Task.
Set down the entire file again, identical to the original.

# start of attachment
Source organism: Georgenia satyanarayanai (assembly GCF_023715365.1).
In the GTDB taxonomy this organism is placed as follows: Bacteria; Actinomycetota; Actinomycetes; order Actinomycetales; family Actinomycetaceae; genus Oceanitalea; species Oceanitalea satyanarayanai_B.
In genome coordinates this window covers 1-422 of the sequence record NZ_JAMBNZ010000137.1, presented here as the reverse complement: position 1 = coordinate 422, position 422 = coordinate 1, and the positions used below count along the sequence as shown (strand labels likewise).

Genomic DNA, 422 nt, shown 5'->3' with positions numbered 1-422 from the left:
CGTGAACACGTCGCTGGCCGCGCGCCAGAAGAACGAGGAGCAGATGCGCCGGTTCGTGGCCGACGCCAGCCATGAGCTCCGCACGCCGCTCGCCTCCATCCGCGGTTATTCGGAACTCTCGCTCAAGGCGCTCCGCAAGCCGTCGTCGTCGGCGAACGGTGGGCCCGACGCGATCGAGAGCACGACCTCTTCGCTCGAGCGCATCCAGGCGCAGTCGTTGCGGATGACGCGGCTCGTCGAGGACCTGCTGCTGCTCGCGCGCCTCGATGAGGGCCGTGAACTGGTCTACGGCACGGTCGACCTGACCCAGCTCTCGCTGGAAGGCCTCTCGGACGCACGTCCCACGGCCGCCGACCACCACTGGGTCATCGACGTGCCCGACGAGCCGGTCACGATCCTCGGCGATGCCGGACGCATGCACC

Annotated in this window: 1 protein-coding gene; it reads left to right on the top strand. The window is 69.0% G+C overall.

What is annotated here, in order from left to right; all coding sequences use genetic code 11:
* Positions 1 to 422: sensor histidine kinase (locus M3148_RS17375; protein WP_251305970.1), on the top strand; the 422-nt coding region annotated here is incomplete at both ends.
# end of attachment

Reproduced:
Source organism: Georgenia satyanarayanai (assembly GCF_023715365.1).
In the GTDB taxonomy this organism is placed as follows: Bacteria; Actinomycetota; Actinomycetes; order Actinomycetales; family Actinomycetaceae; genus Oceanitalea; species Oceanitalea satyanarayanai_B.
In genome coordinates this window covers 1-422 of the sequence record NZ_JAMBNZ010000137.1, presented here as the reverse complement: position 1 = coordinate 422, position 422 = coordinate 1, and the positions used below count along the sequence as shown (strand labels likewise).

Genomic DNA, 422 nt, shown 5'->3' with positions numbered 1-422 from the left:
CGTGAACACGTCGCTGGCCGCGCGCCAGAAGAACGAGGAGCAGATGCGCCGGTTCGTGGCCGACGCCAGCCATGAGCTCCGCACGCCGCTCGCCTCCATCCGCGGTTATTCGGAACTCTCGCTCAAGGCGCTCCGCAAGCCGTCGTCGTCGGCGAACGGTGGGCCCGACGCGATCGAGAGCACGACCTCTTCGCTCGAGCGCATCCAGGCGCAGTCGTTGCGGATGACGCGGCTCGTCGAGGACCTGCTGCTGCTCGCGCGCCTCGATGAGGGCCGTGAACTGGTCTACGGCACGGTCGACCTGACCCAGCTCTCGCTGGAAGGCCTCTCGGACGCACGTCCCACGGCCGCCGACCACCACTGGGTCATCGACGTGCCCGACGAGCCGGTCACGATCCTCGGCGATGCCGGACGCATGCACC

Annotated in this window: 1 protein-coding gene; it reads left to right on the top strand. The window is 69.0% G+C overall.

What is annotated here, in order from left to right; all coding sequences use genetic code 11:
* Positions 1 to 422: sensor histidine kinase (locus M3148_RS17375; protein WP_251305970.1), on the top strand; the 422-nt coding region annotated here is incomplete at both ends.